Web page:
"Disabling" is a defensive way to handle an assailant in that the smoke mage uses his power over poisonous air to make it harder for an opponent to fight. The mage would channel smoke into the attempting attacker's space such that it would make him more concerned with getting to clean air than attacking. Furthermore, a focused clump of smoke on, say, the assailant's hands would burn them and make it more difficult to hold a weapon. This can also be applied to gloves or clothing.
"Shielding" sees the smoke mage discouraging his assailant from attacking by challenging him to run through a shield of toxic, corrosive smoke to reach the mage. One way or another, the mage puts a barrier of smoke between himself and the enemy. He could do this in several ways. The mage could surround himself in a sort of smokey egg such that the opponent couldn't reach him from any angle without passing the smoke. He could also throw up a long wall of the smoke that the opponent would have to run around to pass safely, giving the mage a fair chance to escape on foot.
Defending Against It
The key to staying safe from smoke magic is to either disable the mage, dodge the spell, or prevent it from hitting you. Disabling the mage is a basic idea - if he can't cast the magic spells, you won't be harmed by them. The way to go about disabling him depends on your combat style. Dodging spells works mostly for projectile-type fighting methods where the mage throws a volume of smoke haphazardly in your direction. The simple answer for these is to get out of the way or out of range. If all else fails, though, prevent the spell from colliding with you by using some kind of barrier method. Put another element - especially water or air - between you and your enemy smoke magician. Jump under water or use a fan or air spell. Cosmic or ceramic barriers work well against smoke magic, and any kind of leather armor will weaken the effects of a magical spell or, even better, cancel them entirely.
As smoke magic usually attacks the respiratory system, a face mask may help do ease or negate the effects.
Smoke magic has a number of practical uses outside of combat. The following is a list of potential ways to use smoke magic in everyday or commercial life.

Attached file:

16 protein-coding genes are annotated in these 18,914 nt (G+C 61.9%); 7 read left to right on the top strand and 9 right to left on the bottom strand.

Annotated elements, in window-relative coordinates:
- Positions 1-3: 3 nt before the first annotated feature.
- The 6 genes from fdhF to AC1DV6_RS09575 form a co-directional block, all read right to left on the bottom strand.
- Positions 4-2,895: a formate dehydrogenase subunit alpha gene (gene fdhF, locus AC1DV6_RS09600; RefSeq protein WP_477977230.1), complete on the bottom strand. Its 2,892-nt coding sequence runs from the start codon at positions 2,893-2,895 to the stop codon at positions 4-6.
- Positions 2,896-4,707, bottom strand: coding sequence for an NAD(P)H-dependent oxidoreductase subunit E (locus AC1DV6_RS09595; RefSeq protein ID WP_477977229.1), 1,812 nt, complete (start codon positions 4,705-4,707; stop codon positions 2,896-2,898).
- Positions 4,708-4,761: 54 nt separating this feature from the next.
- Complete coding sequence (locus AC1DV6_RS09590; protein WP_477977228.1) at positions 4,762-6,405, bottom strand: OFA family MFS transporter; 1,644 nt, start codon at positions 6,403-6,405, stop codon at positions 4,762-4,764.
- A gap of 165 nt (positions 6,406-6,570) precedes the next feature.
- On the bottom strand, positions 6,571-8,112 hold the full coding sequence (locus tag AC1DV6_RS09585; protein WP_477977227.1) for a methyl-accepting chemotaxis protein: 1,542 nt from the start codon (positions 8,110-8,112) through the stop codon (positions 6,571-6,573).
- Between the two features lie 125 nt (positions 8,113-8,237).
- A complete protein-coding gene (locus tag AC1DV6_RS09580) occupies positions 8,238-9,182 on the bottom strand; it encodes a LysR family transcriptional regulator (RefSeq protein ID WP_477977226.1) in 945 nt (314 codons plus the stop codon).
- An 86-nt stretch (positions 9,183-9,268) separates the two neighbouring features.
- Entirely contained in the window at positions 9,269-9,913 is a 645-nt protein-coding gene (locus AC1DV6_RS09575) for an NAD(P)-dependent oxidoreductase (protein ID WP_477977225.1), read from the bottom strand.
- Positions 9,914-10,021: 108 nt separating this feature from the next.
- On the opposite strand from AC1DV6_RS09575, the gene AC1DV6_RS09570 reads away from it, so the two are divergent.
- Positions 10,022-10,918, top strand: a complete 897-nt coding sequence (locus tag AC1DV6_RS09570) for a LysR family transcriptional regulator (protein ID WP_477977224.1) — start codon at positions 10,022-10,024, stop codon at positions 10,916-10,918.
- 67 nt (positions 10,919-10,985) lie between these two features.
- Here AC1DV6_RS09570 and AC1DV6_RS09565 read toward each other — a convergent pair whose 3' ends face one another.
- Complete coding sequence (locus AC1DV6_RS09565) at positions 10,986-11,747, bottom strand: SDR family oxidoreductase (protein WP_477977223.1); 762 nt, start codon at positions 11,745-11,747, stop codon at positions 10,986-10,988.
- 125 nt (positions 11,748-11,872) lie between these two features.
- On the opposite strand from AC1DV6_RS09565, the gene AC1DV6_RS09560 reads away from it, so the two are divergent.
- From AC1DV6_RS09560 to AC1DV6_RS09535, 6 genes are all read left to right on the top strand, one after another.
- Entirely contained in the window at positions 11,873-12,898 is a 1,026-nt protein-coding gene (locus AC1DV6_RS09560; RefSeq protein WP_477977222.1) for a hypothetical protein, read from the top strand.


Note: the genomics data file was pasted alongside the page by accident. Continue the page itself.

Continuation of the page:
- He would be particularly useful as a rodent exterminator.
- An smoke mage would be handy for spy jobs and infiltration, particularly where there needs to be a subtle, non-messy assassination.
- He could add flavour to bacon
This category addresses traits that players, often new ones, give their smoke mage characters but that aren't actually legitimate or acceptable traits in users of smoke magic.
- Just because you can use smoke magic doesn't mean that you can use all of it effectively in every way. A 28 year old human would be competent if he had committed a lot of study to the one ancient magic, but the realm of expert is not yet within his grasp. Remember, if everyone is a prodigy, no one is a prodigy.
- Typically, roleplayers accept generating one level of spell per turn. That means an smoke spell the size of a low-level missile would be at full power immediately. In contrast, to build up to a smoke barrage, your magician would have to avoid the enemy for a few turns in order to operate it at full power.
- Given the archaic nature of ancient magicks, no normal character without close knowledge of Zaros or intensive practice at a school of magic like the wizard's tower would know how to use smoke magic.
- Normally effective unless you are wearing a facemask to prevent the smoke from entering your lungs - though a facemask is hardly any defence at all, and smoke could enter through the mask almost as easily as air could, unless the mask is wet.
- As with most magicks, metal conducts smoke magic. Smoke magic that comes into contact with an enemy in metal armor would most likely accelerate through armor and continue on its trajectory.
- Also like most magics, leather weakens smoke magic. Smoke magic that comes into contact with an enemy in leather armor (especially dragonhide) would lose a lot of its power and do much less damage than it otherwise would have.